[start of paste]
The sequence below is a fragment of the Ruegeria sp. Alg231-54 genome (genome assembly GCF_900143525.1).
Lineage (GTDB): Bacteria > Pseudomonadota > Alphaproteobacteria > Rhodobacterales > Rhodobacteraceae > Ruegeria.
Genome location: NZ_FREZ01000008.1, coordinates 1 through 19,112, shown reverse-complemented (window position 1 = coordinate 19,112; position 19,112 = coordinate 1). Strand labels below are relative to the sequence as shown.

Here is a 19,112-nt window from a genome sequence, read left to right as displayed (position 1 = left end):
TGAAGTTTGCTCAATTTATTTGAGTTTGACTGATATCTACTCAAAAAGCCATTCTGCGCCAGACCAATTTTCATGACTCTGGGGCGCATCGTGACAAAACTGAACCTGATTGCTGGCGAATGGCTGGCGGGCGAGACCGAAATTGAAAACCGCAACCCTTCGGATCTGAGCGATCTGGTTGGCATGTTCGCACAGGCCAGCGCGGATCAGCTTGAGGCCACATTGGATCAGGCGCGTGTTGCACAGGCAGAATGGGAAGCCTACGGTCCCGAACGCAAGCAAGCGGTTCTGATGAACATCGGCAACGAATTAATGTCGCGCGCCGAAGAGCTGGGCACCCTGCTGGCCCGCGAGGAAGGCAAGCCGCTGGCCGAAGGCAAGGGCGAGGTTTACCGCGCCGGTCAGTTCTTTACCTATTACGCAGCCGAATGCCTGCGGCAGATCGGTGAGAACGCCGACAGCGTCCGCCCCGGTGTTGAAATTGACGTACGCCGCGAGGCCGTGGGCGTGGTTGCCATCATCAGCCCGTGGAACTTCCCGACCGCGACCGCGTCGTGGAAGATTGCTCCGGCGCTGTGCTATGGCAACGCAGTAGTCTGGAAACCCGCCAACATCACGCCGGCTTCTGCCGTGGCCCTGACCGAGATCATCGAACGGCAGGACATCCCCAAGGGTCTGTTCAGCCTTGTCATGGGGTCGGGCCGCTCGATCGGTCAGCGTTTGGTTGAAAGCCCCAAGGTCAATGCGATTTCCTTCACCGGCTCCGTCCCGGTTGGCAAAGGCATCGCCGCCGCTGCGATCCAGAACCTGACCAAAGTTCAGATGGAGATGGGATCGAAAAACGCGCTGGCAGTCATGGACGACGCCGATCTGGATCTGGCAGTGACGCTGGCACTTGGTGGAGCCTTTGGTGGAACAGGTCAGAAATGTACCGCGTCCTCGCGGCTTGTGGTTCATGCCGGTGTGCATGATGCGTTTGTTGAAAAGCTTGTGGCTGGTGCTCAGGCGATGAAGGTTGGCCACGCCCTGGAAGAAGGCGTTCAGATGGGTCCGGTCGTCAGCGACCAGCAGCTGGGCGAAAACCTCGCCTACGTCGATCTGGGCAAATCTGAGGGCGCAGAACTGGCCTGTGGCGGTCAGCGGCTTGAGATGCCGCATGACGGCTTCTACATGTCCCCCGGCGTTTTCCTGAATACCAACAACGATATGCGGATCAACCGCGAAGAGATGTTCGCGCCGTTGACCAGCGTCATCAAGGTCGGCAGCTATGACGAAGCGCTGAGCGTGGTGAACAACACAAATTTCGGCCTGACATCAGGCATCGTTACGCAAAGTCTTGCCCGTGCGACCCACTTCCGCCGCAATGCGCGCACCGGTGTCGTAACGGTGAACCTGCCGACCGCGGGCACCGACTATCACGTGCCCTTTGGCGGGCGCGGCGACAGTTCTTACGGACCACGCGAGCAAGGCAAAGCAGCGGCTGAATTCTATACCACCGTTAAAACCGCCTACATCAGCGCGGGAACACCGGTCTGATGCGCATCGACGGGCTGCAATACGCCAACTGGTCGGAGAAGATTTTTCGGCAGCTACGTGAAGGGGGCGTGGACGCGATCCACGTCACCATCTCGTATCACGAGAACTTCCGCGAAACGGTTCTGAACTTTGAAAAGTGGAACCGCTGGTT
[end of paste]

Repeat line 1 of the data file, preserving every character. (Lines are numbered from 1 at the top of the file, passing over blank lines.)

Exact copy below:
The sequence below is a fragment of the Ruegeria sp. Alg231-54 genome (genome assembly GCF_900143525.1).